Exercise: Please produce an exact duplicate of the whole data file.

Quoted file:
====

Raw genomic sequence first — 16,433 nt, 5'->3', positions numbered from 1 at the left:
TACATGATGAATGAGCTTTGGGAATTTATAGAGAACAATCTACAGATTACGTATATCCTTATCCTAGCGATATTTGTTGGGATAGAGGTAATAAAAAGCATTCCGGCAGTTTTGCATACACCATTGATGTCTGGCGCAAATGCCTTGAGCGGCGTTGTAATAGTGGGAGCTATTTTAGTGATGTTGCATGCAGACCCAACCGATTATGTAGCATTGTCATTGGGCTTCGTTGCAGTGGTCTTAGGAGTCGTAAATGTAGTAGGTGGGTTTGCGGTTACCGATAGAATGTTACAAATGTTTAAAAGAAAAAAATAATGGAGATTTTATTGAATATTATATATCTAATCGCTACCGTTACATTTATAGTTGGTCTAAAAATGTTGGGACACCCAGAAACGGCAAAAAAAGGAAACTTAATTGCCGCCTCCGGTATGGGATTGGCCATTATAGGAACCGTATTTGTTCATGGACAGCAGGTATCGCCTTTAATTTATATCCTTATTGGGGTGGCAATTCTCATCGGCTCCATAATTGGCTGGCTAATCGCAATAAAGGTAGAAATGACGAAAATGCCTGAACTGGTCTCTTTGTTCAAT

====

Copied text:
Raw genomic sequence first — 16,433 nt, 5'->3', positions numbered from 1 at the left:
TACATGATGAATGAGCTTTGGGAATTTATAGAGAACAATCTACAGATTACGTATATCCTTATCCTAGCGATATTTGTTGGGATAGAGGTAATAAAAAGCATTCCGGCAGTTTTGCATACACCATTGATGTCTGGCGCAAATGCCTTGAGCGGCGTTGTAATAGTGGGAGCTATTTTAGTGATGTTGCATGCAGACCCAACCGATTATGTAGCATTGTCATTGGGCTTCGTTGCAGTGGTCTTAGGAGTCGTAAATGTAGTAGGTGGGTTTGCGGTTACCGATAGAATGTTACAAATGTTTAAAAGAAAAAAATAATGGAGATTTTATTGAATATTATATATCTAATCGCTACCGTTACATTTATAGTTGGTCTAAAAATGTTGGGACACCCAGAAACGGCAAAAAAAGGAAACTTAATTGCCGCCTCCGGTATGGGATTGGCCATTATAGGAACCGTATTTGTTCATGGACAGCAGGTATCGCCTTTAATTTATATCCTTATTGGGGTGGCAATTCTCATCGGCTCCATAATTGGCTGGCTAATCGCAATAAAGGTAGAAATGACGAAAATGCCTGAACTGGTCTCTTTGTTCAAT